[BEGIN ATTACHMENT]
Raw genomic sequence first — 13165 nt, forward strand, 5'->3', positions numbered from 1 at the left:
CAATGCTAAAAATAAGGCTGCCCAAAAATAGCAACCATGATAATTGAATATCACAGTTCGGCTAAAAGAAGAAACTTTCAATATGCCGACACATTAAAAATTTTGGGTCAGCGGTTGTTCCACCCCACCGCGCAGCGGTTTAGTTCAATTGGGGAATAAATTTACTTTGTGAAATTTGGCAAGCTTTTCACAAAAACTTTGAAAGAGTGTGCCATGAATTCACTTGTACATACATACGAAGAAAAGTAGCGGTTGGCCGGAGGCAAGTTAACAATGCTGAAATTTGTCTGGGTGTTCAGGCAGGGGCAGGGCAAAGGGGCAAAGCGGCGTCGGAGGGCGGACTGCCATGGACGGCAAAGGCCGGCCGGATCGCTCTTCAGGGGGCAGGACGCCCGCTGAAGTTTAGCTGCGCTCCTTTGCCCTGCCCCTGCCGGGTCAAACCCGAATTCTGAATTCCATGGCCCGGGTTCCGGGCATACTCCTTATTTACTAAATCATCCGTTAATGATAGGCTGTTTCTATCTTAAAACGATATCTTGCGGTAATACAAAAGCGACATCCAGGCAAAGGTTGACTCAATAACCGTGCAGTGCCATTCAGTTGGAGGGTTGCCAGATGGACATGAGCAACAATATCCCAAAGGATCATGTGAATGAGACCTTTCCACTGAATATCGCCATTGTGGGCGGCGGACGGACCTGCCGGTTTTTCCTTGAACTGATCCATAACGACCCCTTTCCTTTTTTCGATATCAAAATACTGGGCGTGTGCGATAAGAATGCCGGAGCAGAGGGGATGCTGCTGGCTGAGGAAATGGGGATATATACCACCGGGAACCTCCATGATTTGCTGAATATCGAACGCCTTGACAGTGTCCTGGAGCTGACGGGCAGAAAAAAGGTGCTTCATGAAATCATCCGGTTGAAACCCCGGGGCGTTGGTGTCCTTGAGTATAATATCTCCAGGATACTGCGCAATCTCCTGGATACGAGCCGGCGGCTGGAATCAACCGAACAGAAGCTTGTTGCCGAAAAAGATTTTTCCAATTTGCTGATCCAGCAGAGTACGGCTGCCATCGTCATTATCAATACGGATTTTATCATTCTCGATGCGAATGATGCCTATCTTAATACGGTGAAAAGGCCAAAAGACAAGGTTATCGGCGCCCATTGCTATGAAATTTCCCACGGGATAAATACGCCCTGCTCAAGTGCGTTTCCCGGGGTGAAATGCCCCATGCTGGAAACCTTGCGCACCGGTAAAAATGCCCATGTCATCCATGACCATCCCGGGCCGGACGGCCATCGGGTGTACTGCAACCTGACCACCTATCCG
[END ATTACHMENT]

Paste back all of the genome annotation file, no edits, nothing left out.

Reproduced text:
Raw genomic sequence first — 13165 nt, forward strand, 5'->3', positions numbered from 1 at the left:
CAATGCTAAAAATAAGGCTGCCCAAAAATAGCAACCATGATAATTGAATATCACAGTTCGGCTAAAAGAAGAAACTTTCAATATGCCGACACATTAAAAATTTTGGGTCAGCGGTTGTTCCACCCCACCGCGCAGCGGTTTAGTTCAATTGGGGAATAAATTTACTTTGTGAAATTTGGCAAGCTTTTCACAAAAACTTTGAAAGAGTGTGCCATGAATTCACTTGTACATACATACGAAGAAAAGTAGCGGTTGGCCGGAGGCAAGTTAACAATGCTGAAATTTGTCTGGGTGTTCAGGCAGGGGCAGGGCAAAGGGGCAAAGCGGCGTCGGAGGGCGGACTGCCATGGACGGCAAAGGCCGGCCGGATCGCTCTTCAGGGGGCAGGACGCCCGCTGAAGTTTAGCTGCGCTCCTTTGCCCTGCCCCTGCCGGGTCAAACCCGAATTCTGAATTCCATGGCCCGGGTTCCGGGCATACTCCTTATTTACTAAATCATCCGTTAATGATAGGCTGTTTCTATCTTAAAACGATATCTTGCGGTAATACAAAAGCGACATCCAGGCAAAGGTTGACTCAATAACCGTGCAGTGCCATTCAGTTGGAGGGTTGCCAGATGGACATGAGCAACAATATCCCAAAGGATCATGTGAATGAGACCTTTCCACTGAATATCGCCATTGTGGGCGGCGGACGGACCTGCCGGTTTTTCCTTGAACTGATCCATAACGACCCCTTTCCTTTTTTCGATATCAAAATACTGGGCGTGTGCGATAAGAATGCCGGAGCAGAGGGGATGCTGCTGGCTGAGGAAATGGGGATATATACCACCGGGAACCTCCATGATTTGCTGAATATCGAACGCCTTGACAGTGTCCTGGAGCTGACGGGCAGAAAAAAGGTGCTTCATGAAATCATCCGGTTGAAACCCCGGGGCGTTGGTGTCCTTGAGTATAATATCTCCAGGATACTGCGCAATCTCCTGGATACGAGCCGGCGGCTGGAATCAACCGAACAGAAGCTTGTTGCCGAAAAAGATTTTTCCAATTTGCTGATCCAGCAGAGTACGGCTGCCATCGTCATTATCAATACGGATTTTATCATTCTCGATGCGAATGATGCCTATCTTAATACGGTGAAAAGGCCAAAAGACAAGGTTATCGGCGCCCATTGCTATGAAATTTCCCACGGGATAAATACGCCCTGCTCAAGTGCGTTTCCCGGGGTGAAATGCCCCATGCTGGAAACCTTGCGCACCGGTAAAAATGCCCATGTCATCCATGACCATCCCGGGCCGGACGGCCATCGGGTGTACTGCAACCTGACCACCTATCCG